One patient died from cardiac arrest after TURT with unsuccessful resuscitation. The actual reason for cardiac arrest remains unclear. The patient had a number of comorbidities, with no or minimal treatment, before he was admitted into intensive care. The main reason behind the patient succumbing could have been insufficient treatment of chronic heart disease and other comorbidities. Emergency TURT in this patient was performed because of massive hematuria and the transient effect of artificial embolization. Unsurprisingly, the riskiest surgeries were the most serious ones, such as cystectomies and nephrectomies for large tumors.
No complications in partial nephrectomies were a chance occurrence. A possible explanation for no complications could be the small size of tumors and a very good performance status of patients. For patients with serious comorbidities, alternative procedures were chosen, mainly radiofrequency ablation or careful observation of the patient over a period of time. These alternative procedures are inappropriate in the case of large renal cancer.
The low occurrence of delirium could be associated with careful preoperative preparation. This would explain its higher occurrence in patients who underwent emergency endoscopic surgery for hematuria. Retention of urine was also rare and transient. Temporary bladder catheterization and oral alphablockers were successful in all cases except one. Thorough preoperative preparation, careful scheduling and implementation of anesthesia, and special nursing care for geriatric patients during the postoperative period are the most important requirements in the prevention of complications. Excellent results were achieved thanks to a nursing team specially trained to care for elderly patients.8 The results achieved in our cohort confirmed this. We place great emphasis on preoperative preparation, especially the management and control of all comorbidities. The higher incidence of serious complications and significantly longer hospitalization was evident in patients who underwent emergency endoscopic surgery. The death of a patient, who had had minimal or no treatment of comorbidities, after TURT is consistent with our observations. Regular administration of LMWH and early mobilization of all patients resulted in the absence of thromboembolic disease. All patients older than 50 years have an increased risk of thromboembolic complications and LMWH is given regularly to all older patients in our department.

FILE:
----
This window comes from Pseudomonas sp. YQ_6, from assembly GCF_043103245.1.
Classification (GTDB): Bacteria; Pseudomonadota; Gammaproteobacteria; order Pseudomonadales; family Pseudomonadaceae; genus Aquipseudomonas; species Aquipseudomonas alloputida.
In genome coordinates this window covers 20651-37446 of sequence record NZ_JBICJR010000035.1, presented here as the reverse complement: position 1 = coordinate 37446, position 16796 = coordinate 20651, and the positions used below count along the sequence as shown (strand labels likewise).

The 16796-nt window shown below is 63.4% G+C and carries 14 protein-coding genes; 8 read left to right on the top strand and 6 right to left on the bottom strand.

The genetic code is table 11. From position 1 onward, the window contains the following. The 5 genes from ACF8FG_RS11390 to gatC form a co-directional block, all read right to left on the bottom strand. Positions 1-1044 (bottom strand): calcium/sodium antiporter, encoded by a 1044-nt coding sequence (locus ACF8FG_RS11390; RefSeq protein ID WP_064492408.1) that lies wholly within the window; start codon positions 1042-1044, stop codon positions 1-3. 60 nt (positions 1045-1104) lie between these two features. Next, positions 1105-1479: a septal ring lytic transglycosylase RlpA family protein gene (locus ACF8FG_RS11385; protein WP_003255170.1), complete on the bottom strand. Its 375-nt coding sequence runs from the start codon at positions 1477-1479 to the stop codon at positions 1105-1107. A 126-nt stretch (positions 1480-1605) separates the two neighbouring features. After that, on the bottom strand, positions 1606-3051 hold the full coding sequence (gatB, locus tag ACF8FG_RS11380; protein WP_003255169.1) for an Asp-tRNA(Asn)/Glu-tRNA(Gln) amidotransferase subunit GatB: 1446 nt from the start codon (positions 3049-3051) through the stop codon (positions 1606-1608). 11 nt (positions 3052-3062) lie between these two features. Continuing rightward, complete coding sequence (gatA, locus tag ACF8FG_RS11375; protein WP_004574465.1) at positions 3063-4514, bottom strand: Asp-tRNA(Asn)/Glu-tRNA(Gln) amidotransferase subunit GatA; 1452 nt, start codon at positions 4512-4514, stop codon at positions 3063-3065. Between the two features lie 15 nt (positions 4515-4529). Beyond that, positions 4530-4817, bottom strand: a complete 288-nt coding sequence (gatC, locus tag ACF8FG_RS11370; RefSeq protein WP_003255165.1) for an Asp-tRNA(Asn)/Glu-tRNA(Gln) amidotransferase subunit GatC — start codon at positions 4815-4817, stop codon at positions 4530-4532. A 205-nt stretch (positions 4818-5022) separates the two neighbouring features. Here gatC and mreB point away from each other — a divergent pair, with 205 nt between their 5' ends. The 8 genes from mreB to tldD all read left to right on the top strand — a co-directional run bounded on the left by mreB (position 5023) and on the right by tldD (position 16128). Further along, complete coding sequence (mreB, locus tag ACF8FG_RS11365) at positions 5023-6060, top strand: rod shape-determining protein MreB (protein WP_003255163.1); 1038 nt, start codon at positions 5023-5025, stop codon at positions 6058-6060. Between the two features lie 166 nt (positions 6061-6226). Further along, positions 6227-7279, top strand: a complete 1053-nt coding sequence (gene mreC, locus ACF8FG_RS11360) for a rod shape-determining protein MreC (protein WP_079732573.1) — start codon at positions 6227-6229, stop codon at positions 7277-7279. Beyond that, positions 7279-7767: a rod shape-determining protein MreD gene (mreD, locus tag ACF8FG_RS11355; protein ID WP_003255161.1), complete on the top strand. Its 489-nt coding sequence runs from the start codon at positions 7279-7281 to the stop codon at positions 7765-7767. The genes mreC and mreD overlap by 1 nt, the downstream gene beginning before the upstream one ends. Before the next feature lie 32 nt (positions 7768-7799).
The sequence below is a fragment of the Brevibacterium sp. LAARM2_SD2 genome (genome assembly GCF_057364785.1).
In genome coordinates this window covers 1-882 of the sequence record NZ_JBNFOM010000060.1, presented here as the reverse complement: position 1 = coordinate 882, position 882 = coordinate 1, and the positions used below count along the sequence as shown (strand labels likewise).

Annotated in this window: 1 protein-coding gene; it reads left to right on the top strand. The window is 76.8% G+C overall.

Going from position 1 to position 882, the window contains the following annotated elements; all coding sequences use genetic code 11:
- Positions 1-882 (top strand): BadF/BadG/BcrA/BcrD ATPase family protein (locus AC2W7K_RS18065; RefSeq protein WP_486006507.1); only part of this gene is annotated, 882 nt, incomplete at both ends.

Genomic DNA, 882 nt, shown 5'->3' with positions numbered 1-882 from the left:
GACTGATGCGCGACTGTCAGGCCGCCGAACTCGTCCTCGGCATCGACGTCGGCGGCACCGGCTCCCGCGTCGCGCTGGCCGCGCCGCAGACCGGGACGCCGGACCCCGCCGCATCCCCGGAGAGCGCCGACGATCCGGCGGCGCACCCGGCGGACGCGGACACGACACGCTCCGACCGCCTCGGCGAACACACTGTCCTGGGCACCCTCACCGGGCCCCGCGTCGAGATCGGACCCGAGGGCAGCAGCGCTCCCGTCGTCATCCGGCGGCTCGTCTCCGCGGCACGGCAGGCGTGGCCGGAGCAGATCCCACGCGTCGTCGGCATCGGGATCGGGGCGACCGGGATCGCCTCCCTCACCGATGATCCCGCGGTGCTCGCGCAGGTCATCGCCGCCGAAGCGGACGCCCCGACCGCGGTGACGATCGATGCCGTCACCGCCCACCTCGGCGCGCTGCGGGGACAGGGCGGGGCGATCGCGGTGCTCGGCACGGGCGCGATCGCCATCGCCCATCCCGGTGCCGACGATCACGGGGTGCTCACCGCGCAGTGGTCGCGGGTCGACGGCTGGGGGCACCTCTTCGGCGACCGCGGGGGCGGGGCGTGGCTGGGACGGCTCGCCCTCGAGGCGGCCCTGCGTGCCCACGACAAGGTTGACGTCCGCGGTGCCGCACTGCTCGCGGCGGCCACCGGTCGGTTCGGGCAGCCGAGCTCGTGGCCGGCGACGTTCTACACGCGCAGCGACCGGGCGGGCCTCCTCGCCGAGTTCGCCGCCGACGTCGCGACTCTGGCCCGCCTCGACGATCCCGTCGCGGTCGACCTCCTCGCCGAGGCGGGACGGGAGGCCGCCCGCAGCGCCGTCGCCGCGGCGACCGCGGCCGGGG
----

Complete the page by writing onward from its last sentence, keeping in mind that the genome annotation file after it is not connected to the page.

Infections posed a specific challenge. The higher incidence of urinary tract infection in elderly patients may be one explanation.9 The eradication of infection in the preoperative period is mandatory. The overall low incidence of sepsis in our cohort (<5%) is an evidence of the high efficacy of the single dose of prophylaxis administered in our center. The highest incidence of complications after cystectomy raised questions about the suitability of specific nutritional support. Specific nutritional management has been recommended in literature.10–12
The overall incidence of complications was 22%. The great majority of complications were treated with an appropriate regimen and/or pharmacologically. The mortality rate was <0.5% and reoperations were performed in <2% patients. The surgeries of elderly patients (age 75 years and older) were safe and effective according to our data. The quality of preoperative management and the treatment of comorbidities are very important. Most complications stemmed from infections and transient respiratory insufficiency. The single-shot antibiotic prophylaxis and a standard LMWH regimen were very effective.
Elderly patients require specific care for preventing complications. The most important aspect is meticulous preoperative preparation, especially long-term control of comorbidities. All patients older than 75 years for whom urological surgery was planned had to visit the anesthesiologist for the assessment of performance status and treatment of any concomitant disease. In case of poor compensation of comorbidities, it was recommended to improve treatment and to postpone the surgery. The next important point is adopting an active postoperative approach to patients. The nurses of our department are instructed in regular seminars designed for training on managing elderly patients. They are coached on the necessity of early mobilization and repeatedly explaining all treatment procedures to patients. The main reason for providing this training to nurses was the increased number of elderly patients in our region and demographic trends showing the aging of population.
The main limitation of our study is the smaller number of patients in some groups of surgeries, especially radical prostatectomy and partial nephrectomy. One of the principal reasons was careful consideration of indications. The less invasive nonsurgical procedure was carrying out in elderly patients with serious comorbidities. Patients with small renal cancer underwent radiofrequency ablation of small renal tumors and patients with prostate cancer were treated radiotherapy, hormonal treatment or by watchful waiting. The division to major and minor surgeries may be associated with some uncertainty. Some minor surgeries, for instance very large prostate treated by transurethral resection, could be similar to a major surgery. But this division was necessary for evaluation the whole cohort of patients.
An aging population causes an increase in the number of elderly patients getting surgical treatment. In our retrospective study we proved the safety and efficacy of surgery in patients in age 75 years and up. A scheduled procedure, combined with high quality treatment of comorbidities, is crucial. All surgical procedures fulfilled their objectives. No residual tumors were recorded after oncologic surgery. Complications due to infection were the most common. The riskiest procedures were cystectomy and emergency cystoscopy with transurethral resection of bladder-tumor caused by massive hematuria.
The study presented in this paper is supported by the PRVOUK program P37/04.
The authors declare no conflicts of interest in this work.